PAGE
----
Wednesday, January 16, 2019 - 12:00pm
Frick Fine Arts Building, Room 202
"think of them as rotting flesh": ASCO's Decoy Gang War Victim and the Art World's Consumption of the Chicanx Body
Created by the Chicanx collective Asco in late 1974, Decoy Gang War Victim was produced in a context of stark economic disparity and racialized social stratification in Los Angeles during the final years of the Vietnam War. Originally a live performance of a “dead” man staged for the camera, the photograph was circulated—as the legend goes—on television news as a document of the “last death” in the media-hyped East L.A. “gang wars.” It is this image of a presumably-slain Chicano man that has—only in recent years—achieved art world stardom for Asco: Decoy has graced the covers of international magazines and books, is shown in major exhibitions, and is used, over and over, in marketing materials for high-profile exhibitions and museums. And yet, the inescapable focus of Asco’s most famous artwork—arguably the most visible work by any Chicanx artist—is a “dead” Chicano.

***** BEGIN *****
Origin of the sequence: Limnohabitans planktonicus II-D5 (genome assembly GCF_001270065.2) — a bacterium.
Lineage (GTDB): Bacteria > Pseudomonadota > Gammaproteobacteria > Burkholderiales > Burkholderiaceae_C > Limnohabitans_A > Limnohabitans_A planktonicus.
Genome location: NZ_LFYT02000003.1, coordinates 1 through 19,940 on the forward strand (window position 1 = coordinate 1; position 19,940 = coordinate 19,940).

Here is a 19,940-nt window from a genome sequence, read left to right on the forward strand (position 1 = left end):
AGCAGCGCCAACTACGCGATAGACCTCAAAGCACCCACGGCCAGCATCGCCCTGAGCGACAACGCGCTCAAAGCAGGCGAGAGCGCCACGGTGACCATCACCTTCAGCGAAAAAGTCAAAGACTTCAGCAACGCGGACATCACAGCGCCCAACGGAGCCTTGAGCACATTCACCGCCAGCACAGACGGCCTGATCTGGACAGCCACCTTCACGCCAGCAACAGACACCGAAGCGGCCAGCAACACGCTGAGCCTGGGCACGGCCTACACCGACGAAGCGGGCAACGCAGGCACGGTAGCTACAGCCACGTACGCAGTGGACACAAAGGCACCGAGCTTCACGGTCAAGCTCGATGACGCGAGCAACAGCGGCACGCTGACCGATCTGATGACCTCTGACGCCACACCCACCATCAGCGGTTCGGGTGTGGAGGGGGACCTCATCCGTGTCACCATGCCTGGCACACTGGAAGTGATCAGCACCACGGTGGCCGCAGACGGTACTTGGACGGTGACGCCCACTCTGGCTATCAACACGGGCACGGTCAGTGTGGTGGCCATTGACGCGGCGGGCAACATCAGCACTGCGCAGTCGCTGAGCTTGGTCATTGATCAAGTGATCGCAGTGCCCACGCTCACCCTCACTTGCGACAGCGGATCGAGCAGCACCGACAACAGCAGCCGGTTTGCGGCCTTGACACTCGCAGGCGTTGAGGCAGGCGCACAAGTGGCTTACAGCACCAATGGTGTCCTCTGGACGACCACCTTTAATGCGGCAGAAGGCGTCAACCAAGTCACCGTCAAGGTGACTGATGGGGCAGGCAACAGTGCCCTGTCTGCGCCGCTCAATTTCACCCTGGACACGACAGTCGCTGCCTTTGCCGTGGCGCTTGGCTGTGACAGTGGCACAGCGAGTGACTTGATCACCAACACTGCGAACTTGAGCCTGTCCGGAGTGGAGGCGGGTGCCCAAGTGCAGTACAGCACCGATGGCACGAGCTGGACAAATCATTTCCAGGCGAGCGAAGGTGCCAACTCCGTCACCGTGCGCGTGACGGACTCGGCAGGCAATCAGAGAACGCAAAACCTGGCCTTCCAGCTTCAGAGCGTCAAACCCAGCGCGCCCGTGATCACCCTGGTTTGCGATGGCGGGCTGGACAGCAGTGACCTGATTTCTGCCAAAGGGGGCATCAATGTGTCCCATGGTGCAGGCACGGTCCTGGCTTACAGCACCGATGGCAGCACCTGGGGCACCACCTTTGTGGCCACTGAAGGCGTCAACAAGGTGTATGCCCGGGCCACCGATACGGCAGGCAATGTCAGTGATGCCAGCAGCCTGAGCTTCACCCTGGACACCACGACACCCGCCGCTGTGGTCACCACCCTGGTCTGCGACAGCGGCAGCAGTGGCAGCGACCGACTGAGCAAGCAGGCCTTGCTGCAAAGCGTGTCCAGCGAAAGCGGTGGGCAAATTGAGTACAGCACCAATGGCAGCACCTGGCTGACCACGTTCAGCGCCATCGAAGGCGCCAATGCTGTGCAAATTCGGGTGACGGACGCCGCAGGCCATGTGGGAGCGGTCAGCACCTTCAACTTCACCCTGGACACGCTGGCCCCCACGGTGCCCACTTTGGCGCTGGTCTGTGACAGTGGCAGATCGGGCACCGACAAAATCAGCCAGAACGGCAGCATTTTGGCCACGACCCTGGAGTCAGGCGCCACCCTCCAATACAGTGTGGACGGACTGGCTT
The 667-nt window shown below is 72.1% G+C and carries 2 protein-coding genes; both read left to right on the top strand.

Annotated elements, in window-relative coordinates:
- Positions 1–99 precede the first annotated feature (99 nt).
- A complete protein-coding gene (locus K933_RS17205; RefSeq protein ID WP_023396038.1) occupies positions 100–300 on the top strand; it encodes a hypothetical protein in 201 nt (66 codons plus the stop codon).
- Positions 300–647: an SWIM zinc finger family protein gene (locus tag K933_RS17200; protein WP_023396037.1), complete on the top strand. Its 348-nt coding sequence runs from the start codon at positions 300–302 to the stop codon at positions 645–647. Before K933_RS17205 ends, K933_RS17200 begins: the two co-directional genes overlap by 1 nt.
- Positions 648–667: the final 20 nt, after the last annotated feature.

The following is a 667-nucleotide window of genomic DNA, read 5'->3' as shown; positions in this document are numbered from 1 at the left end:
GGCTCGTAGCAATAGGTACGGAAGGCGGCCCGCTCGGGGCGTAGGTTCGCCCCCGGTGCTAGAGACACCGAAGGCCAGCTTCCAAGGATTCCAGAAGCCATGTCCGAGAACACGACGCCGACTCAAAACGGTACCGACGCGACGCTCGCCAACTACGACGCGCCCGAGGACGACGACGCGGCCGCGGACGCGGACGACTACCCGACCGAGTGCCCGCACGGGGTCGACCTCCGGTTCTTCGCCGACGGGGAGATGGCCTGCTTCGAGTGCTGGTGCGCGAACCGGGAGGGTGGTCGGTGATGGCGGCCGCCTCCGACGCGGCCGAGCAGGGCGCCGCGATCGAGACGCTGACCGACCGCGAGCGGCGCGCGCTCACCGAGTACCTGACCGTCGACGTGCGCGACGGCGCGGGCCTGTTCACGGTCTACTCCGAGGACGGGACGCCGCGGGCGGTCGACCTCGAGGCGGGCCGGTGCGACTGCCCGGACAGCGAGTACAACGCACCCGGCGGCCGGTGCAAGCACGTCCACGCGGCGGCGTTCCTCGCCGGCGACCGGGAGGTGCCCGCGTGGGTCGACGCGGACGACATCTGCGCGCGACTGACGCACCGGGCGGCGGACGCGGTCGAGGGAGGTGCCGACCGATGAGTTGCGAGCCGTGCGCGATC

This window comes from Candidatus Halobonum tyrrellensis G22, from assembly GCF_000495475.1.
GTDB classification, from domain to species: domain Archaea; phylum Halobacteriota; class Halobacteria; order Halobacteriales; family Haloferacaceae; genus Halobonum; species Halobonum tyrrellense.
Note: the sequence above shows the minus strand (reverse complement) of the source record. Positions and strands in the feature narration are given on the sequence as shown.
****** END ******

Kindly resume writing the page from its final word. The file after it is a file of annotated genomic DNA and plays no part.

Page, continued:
How it is possible, and what does it mean, that an image implying serious violence against the Chicanx body became so popular as to stand in for Chicanx art, American art, and contemporary art more broadly?This talk traces the life and afterlife of Decoy Gang War Victim to consider the stakes of its recent artworld ascension—after nearly forty years of art historical invisibility—and how this rise implicates a much broader and pervasive relationship to the victimization of Latinx or “Brown” Americans.